9. When you have found and selected the Blending Mode you like best, you can either flatten the image, save it and be done, OR you can continue to experiment and play by rotating one layer or the other to see what effects are possible.  You can also experiment by flipping one layer or the other, and use Blending Mode again to see what happens.

10. For finishing touches, you can saturate the colors for more punch if needed, or crop the image for better composition, or convert to black-and-white, or use any other options that you feel works with the image.

TODAY'S QUOTE: "The true method of knowledge is experiment."  -- William Blake

Find the small white rectangular box above, to the right of the main photo.  You will see the words "Follow by Email" above that box. Simply enter your email address in the box and follow any prompts. That's it! And you can easily Unsubscribe if you change your mind. But I hope you will enjoy the Blog and get some good information in each one.


Sunday, March 15, 2020

Congratulations Bernie Lewis!

This spectacular image of a Bald Eagle was captured by Bernie Lewis on an Awake The Light trip to Alaska last summer.  There was a great group of photographers traveling with me for a week aboard a private chartered yacht on the Inside Passage. We had several opportunities to photograph eagles from our boat, and Bernie nailed this shot perfectly.

This superb image titled "Got It" has garnered many awards for Bernie. It won a First Place for Best Bird at the 2019 annual New England Camera Clubs Council competition, was a semi-finalist in the annual 2020 North American Nature Photography Association competition, Image of the Year Honorable Mention in the 2019 Delaware Photographic Society competition, First Place Two Rivers Photography Club end-of-year 2019 competition, and Acceptance in the 2019 Merrimack International competition. Quite a list!

Congratulations, Bernie!

1/2000 sec at f/6.3, ISO 1000. Canon 100-400mm f.4.5-5.6L IS II lens set at 180mm on Canon 7D Mark II body, handheld.

TODAY'S QUOTE: "Winning doesn't always mean being first. Winning means you're doing better than you've ever done before."  --Bonnie Blair

Friday, March 6, 2020

Sunrise Sunday

If you love sunrise but miss too many of them because it comes too darned early, this Sunday is your chance! We go back on Daylight Savings Time which means that sunrise will be an hour later than it has been. And Sunday will be the latest sunrise time until next winter. So seize the day, set your alarm, and get out there on Sunday!

This dramatic scene was shot in Acadia National Park in Maine. The sun broke through heavy mist just briefly to create this fiery sunrise.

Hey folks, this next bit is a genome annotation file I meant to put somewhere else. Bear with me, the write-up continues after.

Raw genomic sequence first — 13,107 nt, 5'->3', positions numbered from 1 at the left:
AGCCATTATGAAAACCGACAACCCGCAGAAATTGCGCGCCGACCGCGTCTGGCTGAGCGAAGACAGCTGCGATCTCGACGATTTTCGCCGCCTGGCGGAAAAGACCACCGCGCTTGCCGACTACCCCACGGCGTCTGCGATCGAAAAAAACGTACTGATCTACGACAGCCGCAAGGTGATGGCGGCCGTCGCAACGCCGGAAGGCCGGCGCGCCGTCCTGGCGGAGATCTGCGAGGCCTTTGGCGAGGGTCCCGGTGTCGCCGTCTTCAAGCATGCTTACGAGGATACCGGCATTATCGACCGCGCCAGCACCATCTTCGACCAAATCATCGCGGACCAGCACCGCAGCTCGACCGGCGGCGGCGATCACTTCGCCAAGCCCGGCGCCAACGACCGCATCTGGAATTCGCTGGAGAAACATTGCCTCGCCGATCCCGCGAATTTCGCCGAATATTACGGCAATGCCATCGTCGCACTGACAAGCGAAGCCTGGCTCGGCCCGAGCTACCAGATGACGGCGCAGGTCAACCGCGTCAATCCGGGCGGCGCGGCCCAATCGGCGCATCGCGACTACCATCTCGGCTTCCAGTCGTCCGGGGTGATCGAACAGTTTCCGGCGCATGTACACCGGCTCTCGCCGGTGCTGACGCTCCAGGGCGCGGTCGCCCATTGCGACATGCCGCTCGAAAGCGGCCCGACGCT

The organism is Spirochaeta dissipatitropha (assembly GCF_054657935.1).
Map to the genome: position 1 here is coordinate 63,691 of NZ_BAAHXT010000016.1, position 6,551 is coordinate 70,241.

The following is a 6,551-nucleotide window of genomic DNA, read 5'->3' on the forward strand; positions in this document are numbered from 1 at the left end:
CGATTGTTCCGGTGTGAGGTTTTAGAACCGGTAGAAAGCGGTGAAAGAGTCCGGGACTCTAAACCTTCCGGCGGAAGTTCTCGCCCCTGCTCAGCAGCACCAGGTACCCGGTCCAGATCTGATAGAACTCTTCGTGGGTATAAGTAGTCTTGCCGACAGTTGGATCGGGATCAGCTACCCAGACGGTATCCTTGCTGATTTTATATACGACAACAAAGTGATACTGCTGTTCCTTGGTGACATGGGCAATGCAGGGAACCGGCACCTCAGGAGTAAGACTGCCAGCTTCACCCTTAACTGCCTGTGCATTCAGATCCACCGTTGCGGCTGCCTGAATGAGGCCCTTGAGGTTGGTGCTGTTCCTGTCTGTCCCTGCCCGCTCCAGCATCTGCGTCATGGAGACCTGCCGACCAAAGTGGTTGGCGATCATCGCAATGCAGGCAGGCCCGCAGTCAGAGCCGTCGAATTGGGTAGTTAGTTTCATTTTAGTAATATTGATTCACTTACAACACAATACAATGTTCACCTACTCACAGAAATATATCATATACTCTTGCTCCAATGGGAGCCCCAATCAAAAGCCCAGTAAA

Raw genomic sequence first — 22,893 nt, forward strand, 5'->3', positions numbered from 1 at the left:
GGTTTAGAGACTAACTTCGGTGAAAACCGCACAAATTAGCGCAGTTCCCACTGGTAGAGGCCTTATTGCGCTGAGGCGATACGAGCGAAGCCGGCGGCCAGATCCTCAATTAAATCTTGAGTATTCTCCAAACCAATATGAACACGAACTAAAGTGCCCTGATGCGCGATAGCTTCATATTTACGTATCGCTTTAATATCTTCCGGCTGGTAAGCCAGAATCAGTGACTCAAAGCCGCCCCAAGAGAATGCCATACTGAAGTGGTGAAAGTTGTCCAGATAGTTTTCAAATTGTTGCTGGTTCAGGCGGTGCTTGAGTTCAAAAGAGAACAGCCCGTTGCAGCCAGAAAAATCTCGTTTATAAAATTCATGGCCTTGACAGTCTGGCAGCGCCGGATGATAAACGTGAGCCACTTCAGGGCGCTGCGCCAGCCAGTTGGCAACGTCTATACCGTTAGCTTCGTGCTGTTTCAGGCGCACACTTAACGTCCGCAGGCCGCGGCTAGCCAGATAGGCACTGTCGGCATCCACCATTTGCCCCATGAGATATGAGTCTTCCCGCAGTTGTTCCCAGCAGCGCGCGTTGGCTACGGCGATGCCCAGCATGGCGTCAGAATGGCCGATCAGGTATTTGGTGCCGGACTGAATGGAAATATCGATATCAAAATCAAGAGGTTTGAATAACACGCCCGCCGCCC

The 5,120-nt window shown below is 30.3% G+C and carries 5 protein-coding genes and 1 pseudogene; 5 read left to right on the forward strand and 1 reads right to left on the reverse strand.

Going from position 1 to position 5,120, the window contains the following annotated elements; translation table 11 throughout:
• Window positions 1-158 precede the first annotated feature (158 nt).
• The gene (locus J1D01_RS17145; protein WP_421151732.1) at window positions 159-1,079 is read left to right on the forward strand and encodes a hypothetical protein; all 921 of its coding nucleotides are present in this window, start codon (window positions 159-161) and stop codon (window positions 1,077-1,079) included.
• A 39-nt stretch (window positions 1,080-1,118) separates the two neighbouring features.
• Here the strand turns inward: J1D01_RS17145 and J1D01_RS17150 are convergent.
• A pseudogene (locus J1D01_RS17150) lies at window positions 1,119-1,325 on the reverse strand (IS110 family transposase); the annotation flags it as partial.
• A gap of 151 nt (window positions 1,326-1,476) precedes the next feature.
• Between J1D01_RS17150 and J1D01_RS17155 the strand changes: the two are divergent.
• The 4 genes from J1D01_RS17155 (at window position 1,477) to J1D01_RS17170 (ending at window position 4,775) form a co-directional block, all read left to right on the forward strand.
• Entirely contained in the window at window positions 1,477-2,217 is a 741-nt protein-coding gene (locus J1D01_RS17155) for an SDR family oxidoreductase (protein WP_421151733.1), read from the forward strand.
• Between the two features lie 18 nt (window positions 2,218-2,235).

Some sunrise shooting tips:

- Pick a location ahead of time so you know where you want to be on Sunday morning.

- Arrive on location at least an hour before official sunrise time. Why? Because the sky will already be getting light, and some of the best shots are possible long before the sun actually breaks the horizon. The colors are better, and the contrast is not as intense as it will be once the sun appears.

- Shoot on a tripod. Long exposures are fine before the sun breaks the horizon. Plus you can stop your lens down to f/16 or better for great Depth of Field in the low light. Use either a cable shutter release, or a remote trigger, or set your camera to a 2-second delay if you do not have either of them. That will reduce any camera shake when you press the shutter for long exposures.

- In the predawn light, start with an ISO of 800. As the sky begins to lighten, you can reduce the ISO to 400 or 200. Pay close attention to the light intensity as official sunrise time approaches, since the amount of light will increase quickly. Be prepared to change the shutter speed and f/stop as the skies lighten to be sure of getting a good exposure.

- Set your camera on Aperture Priority

- Set your f/stop to f/16 or f/22 for good Depth of Field

- The shutter speed will set itself, and as long as you are on a tripod, any shutter speed will be fine.

- Autofocus works well as long as you are careful. Find an area of the scene that A) you want sharp, and B) has some contrast so that the autofocus can grab onto that subject. A hard edge is also helpful, like the edge of a tree trunk or a line of mountain ridges. There MUST be some contrast in the area of the image you are focusing on for autofocus to work. Live View is not very effective in low light since it has trouble grabbing onto anything to focus on.

- Check the Histogram every few shots to make sure exposures are good. Remember, the light will be constantly increasing.

- Lens choice is yours, depending on the scene you are shooting. A wide angle lens will include more of the scene but the sun (when it finally appears) will be small. A moderate telephoto lens (70-200mm) will include less of the scene but the sun will appear larger. And a long telephoto (300 or 400mm) will make the sun look huge but will eliminate most of the scene. Bring 'em all to get a variety of views and interpretations. But keep in mind that when the sun does appear, it will move VERY quickly so having two camera bodies, each with a different lens, will help you get more shots in the short time you will have.

- Once the sun appears, it will most likely appear bright white in your images, and you will get the "blinkies" indicating overexposure. But that is OK since the brightness of the sun will be many times brighter than the rest of the scene. If you change exposure to reduce the brightness of the sun, the rest of the scene will be rendered too dark and underexposed, resulting in too much noise in your images.

- Take lots of shots. You can't take too many. Then, after you download them onto your computer, you can select the ones that work best for you.

So get out there and shoot. And have fun!